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SLD Symptoms

Research suggests Specific Learning Disorders (SLDs), including dyslexia, dysgraphia and dyscalculia, have a neurological basis, and may also have a genetic component.  While estimates of prevalence vary, research suggests that around 5% of children may be affected, with diagnoses ranging along a continuum from 'mild' to 'severe'. 



In essence, dyslexia refers to a pattern of learning difficulties characterised by problems with accurate or fluent word recognition, poor decoding, and poor spelling.   Underlying this is generally a weakness in one or more of the basic psychological processes, especially phonological processing (awareness of the sounds making up spoken words).  Working memory and processing speed may also be affected.  These weaknesses impact the ease and efficiency of learning sound-letter associations, a core skill necessary for reading.    

The International Dyslexia Association defines dyslexia as a:

“specific learning disability that is neurobiological in origin. It is characterized by difficulties with accurate and/or fluent word recognition and by poor spelling and decoding abilities. These difficulties typically result from a deficit in the phonological component of language that is often unexpected in relation to other cognitive abilities and the provision of effective classroom instruction. Secondary consequences may include problems in reading comprehension and reduced reading experience that can impede growth of vocabulary and background knowledge.”

Common signs of an SLD in reading (dyslexia)

 Symptoms can vary not only from person to person, but also across age groups.  The British Dyslexia Association provides an extensive list of symptoms, organised by age group.  Common signs in primary school include children who:

  • are slow to identify the connections between sounds and letters
  • don’t recognise familiar words
  • constantly make inconsistent spelling errors, for example, spell a word several ways in one piece of writing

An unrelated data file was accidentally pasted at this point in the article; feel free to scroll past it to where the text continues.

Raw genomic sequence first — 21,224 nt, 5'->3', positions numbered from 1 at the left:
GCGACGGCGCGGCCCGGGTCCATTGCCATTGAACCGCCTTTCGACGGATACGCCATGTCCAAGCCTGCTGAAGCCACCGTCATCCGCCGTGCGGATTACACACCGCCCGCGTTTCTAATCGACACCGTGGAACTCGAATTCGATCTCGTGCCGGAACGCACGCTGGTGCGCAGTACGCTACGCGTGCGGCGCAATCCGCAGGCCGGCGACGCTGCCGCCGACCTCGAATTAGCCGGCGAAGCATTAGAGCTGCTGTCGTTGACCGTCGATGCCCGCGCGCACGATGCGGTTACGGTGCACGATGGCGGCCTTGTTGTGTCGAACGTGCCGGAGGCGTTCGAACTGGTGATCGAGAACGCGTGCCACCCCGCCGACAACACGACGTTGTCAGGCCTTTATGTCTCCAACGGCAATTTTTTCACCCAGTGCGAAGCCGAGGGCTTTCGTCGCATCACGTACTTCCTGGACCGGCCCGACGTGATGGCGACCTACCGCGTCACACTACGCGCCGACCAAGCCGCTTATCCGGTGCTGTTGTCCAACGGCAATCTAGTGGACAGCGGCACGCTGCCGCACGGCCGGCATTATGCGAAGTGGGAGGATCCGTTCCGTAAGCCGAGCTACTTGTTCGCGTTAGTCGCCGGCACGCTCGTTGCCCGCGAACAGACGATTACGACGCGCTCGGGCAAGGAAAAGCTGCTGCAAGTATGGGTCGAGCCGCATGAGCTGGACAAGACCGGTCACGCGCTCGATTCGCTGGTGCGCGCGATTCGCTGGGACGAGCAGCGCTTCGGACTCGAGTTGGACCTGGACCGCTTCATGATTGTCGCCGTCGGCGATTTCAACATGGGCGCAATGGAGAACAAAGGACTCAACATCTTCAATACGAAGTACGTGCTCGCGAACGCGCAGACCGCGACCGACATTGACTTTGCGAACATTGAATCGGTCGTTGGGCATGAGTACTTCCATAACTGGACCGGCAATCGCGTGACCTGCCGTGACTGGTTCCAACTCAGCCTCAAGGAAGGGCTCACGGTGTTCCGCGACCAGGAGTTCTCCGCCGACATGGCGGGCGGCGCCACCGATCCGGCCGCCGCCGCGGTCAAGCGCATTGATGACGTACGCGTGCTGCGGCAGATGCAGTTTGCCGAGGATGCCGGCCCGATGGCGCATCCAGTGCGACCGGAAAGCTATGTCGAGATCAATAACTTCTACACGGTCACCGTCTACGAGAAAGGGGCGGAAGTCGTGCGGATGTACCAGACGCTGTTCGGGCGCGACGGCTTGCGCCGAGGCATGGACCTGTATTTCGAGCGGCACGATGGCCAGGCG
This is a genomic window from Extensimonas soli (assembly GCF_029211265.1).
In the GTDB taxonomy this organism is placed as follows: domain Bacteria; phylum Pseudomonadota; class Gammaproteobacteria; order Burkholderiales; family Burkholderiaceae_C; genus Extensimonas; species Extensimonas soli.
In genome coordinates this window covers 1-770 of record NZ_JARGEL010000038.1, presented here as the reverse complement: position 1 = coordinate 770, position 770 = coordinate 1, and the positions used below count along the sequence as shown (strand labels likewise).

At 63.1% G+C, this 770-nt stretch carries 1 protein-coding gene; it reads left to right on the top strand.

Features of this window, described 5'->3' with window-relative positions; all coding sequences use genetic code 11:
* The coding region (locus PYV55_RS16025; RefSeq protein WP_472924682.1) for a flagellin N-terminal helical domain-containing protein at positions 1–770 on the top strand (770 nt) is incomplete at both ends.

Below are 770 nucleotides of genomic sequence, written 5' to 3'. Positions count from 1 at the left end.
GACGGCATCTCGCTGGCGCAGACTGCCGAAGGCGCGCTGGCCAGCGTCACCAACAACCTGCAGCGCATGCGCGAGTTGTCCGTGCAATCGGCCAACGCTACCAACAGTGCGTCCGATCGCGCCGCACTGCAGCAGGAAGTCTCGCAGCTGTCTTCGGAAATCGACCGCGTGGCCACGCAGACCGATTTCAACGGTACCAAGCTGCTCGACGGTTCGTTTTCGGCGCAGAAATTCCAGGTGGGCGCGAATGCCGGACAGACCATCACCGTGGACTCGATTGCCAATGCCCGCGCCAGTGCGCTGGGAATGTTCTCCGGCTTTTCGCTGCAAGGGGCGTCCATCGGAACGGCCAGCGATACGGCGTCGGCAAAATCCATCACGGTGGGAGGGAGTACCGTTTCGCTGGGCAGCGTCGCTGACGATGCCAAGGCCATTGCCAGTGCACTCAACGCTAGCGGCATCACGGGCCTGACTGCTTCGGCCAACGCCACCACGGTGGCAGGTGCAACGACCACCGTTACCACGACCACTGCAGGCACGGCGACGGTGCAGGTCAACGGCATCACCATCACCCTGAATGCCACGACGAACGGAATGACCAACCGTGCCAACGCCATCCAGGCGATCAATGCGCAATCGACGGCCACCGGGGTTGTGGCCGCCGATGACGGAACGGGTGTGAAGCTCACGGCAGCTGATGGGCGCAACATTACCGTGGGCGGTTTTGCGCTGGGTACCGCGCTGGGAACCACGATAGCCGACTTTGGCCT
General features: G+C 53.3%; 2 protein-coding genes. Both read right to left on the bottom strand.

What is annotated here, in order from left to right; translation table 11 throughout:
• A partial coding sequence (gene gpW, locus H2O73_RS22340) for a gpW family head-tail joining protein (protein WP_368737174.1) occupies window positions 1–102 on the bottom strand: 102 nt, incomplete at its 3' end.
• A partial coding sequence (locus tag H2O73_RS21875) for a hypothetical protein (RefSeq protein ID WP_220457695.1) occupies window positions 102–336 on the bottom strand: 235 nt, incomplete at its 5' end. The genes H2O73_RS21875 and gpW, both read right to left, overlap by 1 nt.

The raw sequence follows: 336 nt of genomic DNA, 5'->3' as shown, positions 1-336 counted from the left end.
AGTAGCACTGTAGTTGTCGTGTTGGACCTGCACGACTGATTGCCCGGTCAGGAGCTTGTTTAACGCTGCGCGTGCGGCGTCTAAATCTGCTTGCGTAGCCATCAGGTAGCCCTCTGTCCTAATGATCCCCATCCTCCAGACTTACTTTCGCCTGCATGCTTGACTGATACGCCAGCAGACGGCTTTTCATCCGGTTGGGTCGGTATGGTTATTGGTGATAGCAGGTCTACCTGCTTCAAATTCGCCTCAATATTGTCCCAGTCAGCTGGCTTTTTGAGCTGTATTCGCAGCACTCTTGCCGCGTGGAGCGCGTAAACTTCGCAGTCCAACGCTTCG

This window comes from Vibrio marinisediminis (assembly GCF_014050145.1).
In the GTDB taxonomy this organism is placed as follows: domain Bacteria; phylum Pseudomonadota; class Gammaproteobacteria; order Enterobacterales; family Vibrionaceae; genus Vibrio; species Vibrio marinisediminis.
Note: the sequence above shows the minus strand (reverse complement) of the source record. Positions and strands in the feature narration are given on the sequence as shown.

• leave letters out of words or write them in the wrong order and can’t see the errors
  • have good ideas but take longer than average to do written work
  • make errors in reading or writing that involve reversals or confusions with words (for example, saw|was, stops|spots, does|goes)
  • read very slowly
  • <span">make decoding errors, especially single words in isolation
  • show frustration with, or avoidance of, text tasks
  • appear to be fatigued by the effort needed to complete a reading or writing task
  • lack confidence and appear to be developing a poor self-image

Link to information on screening for dyslexia


 A person with dysgraphia has difficulty with the process of writing.  It may affect the mechanics of writing, or the ability to organise a written response, or both.

Common signs of an SLD in writing (dysgraphia)

  • Difficulty with fine motor skills which may show as trouble forming letters shapes, and illegible handwriting
  • Tight, awkward, or painful grip on a pencil
  • Difficulty following a line or staying within margins
  • Unusual posture, or paper position, while writing
  • Poor spelling, including unfinished words or missing words or letters
  • Difficulty organizing or articulating thoughts on paper
  • Trouble with sentence structure or following rules of grammar when writing, but not when speaking
  • Pronounced difference between the ability to speak about, and write about, a topic

Link to information on screening for dysgraphia


Dyscalculia is more than just 'trouble with maths', it is a difficulty grasping very basic numerical concepts. 

 Common signs of an SLD in maths (dyscalculia)

Common signs of dyscalculia include difficulty:

  • Grasping the concept of quantities such as biggest vs smallest
  • Understanding that the numeral 5 is the same as the word five, and that these both mean five items
  • Remembering maths facts such as multiplication tables
  • Handling money and calculating change
  • Estimating time, speed and distance
  • Telling left from right
  • Reading a clock

Link to information on screening for dyscalculia